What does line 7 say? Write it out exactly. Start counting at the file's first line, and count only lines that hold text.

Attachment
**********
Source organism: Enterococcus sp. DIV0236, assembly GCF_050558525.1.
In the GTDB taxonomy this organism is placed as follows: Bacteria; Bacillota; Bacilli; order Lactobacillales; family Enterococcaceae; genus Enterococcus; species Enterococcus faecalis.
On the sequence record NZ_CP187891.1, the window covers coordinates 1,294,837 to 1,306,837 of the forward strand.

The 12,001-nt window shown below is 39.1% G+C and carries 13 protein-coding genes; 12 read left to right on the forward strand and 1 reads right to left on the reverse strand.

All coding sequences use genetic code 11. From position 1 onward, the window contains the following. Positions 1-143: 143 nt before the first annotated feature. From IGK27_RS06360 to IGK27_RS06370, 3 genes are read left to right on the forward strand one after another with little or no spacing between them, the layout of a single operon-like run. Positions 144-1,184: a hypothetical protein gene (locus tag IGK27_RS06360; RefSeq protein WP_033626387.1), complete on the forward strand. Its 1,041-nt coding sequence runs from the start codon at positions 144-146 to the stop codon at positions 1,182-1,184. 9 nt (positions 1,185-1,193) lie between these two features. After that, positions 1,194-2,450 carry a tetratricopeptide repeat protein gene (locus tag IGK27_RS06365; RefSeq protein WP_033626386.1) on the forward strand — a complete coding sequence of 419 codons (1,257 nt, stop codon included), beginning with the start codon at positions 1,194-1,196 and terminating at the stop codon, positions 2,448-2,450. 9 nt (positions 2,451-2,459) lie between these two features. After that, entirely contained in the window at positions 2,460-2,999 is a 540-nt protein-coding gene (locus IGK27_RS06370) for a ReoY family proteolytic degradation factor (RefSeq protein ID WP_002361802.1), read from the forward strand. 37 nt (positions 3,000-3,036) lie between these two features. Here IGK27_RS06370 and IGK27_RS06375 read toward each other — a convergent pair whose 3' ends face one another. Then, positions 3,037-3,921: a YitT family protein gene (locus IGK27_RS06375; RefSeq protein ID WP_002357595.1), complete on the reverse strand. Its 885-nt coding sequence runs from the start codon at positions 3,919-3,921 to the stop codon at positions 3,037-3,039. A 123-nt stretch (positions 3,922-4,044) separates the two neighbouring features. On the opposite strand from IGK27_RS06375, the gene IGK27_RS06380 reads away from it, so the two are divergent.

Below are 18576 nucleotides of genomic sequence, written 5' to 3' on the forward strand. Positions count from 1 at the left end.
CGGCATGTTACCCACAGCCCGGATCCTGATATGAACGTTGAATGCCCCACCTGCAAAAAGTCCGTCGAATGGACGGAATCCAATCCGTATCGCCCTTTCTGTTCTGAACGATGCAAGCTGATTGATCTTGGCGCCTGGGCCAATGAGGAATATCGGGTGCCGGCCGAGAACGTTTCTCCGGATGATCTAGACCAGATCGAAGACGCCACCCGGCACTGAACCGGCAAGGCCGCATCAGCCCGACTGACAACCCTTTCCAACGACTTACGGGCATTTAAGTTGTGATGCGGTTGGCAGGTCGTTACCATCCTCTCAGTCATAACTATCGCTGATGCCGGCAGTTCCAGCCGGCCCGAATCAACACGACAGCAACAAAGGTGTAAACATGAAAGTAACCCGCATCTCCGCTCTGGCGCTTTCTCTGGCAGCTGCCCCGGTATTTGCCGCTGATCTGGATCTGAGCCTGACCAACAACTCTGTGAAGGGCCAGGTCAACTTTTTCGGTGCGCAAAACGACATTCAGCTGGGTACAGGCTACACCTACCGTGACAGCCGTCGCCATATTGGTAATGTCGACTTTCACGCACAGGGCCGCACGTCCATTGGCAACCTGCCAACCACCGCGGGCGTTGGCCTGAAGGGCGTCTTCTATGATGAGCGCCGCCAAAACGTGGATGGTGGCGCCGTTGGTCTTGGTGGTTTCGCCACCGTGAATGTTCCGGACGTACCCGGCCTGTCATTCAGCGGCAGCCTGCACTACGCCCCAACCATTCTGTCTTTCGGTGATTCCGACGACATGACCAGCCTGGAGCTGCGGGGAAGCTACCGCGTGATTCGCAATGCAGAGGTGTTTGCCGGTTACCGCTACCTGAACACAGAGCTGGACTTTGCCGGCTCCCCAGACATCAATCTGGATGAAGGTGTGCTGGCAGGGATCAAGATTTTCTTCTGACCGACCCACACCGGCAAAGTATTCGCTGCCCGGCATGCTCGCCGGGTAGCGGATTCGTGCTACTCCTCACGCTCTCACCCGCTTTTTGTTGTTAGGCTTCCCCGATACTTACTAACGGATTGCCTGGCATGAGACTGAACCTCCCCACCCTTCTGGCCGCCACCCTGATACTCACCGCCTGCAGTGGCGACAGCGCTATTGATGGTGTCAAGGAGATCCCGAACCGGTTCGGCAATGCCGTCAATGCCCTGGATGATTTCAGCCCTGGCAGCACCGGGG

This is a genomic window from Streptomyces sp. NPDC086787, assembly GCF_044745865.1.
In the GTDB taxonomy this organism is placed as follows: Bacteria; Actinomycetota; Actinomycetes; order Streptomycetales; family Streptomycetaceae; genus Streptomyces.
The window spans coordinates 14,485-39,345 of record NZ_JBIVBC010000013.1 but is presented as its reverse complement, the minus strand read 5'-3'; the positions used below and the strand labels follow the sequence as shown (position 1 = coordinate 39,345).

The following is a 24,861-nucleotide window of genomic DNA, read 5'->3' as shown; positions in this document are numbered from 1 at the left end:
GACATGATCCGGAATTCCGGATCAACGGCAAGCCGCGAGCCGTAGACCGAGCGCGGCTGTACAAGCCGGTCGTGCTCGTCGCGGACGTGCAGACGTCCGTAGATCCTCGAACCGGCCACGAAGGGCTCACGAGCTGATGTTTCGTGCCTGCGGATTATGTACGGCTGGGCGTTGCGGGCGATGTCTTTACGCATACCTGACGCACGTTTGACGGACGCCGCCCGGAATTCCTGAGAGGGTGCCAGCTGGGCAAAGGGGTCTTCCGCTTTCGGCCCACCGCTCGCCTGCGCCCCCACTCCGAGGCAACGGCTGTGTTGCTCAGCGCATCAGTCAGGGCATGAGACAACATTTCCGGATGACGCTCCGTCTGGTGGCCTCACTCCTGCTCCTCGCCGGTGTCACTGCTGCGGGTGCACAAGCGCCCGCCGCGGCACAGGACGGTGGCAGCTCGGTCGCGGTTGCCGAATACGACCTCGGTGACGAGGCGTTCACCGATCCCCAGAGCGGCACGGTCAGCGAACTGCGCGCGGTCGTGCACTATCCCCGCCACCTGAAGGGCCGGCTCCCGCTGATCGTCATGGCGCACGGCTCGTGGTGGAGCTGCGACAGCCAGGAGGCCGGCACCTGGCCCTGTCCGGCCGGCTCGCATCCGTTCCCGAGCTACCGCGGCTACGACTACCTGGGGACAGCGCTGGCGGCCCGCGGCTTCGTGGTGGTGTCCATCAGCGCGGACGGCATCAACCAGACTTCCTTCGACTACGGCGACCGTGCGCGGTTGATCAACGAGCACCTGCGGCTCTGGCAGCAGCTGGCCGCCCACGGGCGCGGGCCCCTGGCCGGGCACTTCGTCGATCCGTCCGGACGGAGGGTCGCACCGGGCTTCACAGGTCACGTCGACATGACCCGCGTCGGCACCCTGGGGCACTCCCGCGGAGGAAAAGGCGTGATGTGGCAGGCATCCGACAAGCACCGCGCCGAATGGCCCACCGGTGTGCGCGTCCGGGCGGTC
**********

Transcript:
CGGCATGTTACCCACAGCCCGGATCCTGATATGAACGTTGAATGCCCCACCTGCAAAAAGTCCGTCGAATGGACGGAATCCAATCCGTATCGCCCTTTCTGTTCTGAACGATGCAAGCTGATTGATCTTGGCGCCTGGGCCAATGAGGAATATCGGGTGCCGGCCGAGAACGTTTCTCCGGATGATCTAGACCAGATCGAAGACGCCACCCGGCACTGAACCGGCAAGGCCGCATCAGCCCGACTGACAACCCTTTCCAACGACTTACGGGCATTTAAGTTGTGATGCGGTTGGCAGGTCGTTACCATCCTCTCAGTCATAACTATCGCTGATGCCGGCAGTTCCAGCCGGCCCGAATCAACACGACAGCAACAAAGGTGTAAACATGAAAGTAACCCGCATCTCCGCTCTGGCGCTTTCTCTGGCAGCTGCCCCGGTATTTGCCGCTGATCTGGATCTGAGCCTGACCAACAACTCTGTGAAGGGCCAGGTCAACTTTTTCGGTGCGCAAAACGACATTCAGCTGGGTACAGGCTACACCTACCGTGACAGCCGTCGCCATATTGGTAATGTCGACTTTCACGCACAGGGCCGCACGTCCATTGGCAACCTGCCAACCACCGCGGGCGTTGGCCTGAAGGGCGTCTTCTATGATGAGCGCCGCCAAAACGTGGATGGTGGCGCCGTTGGTCTTGGTGGTTTCGCCACCGTGAATGTTCCGGACGTACCCGGCCTGTCATTCAGCGGCAGCCTGCACTACGCCCCAACCATTCTGTCTTTCGGTGATTCCGACGACATGACCAGCCTGGAGCTGCGGGGAAGCTACCGCGTGATTCGCAATGCAGAGGTGTTTGCCGGTTACCGCTACCTGAACACAGAGCTGGACTTTGCCGGCTCCCCAGACATCAATCTGGATGAAGGTGTGCTGGCAGGGATCAAGATTTTCTTCTGACCGACCCACACCGGCAAAGTATTCGCTGCCCGGCATGCTCGCCGGGTAGCGGATTCGTGCTACTCCTCACGCTCTCACCCGCTTTTTGTTGTTAGGCTTCCCCGATACTTACTAACGGATTGCCTGGCATGAGACTGAACCTCCCCACCCTTCTGGCCGCCACCCTGATACTCACCGCCTGCAGTGGCGACAGCGCTATTGATGGTGTCAAGGAGATCCCGAACCGGTTCGGCAATGCCGTCAATGCCCTGGATGATTTCAGCCCTGGCAGCACCGGGG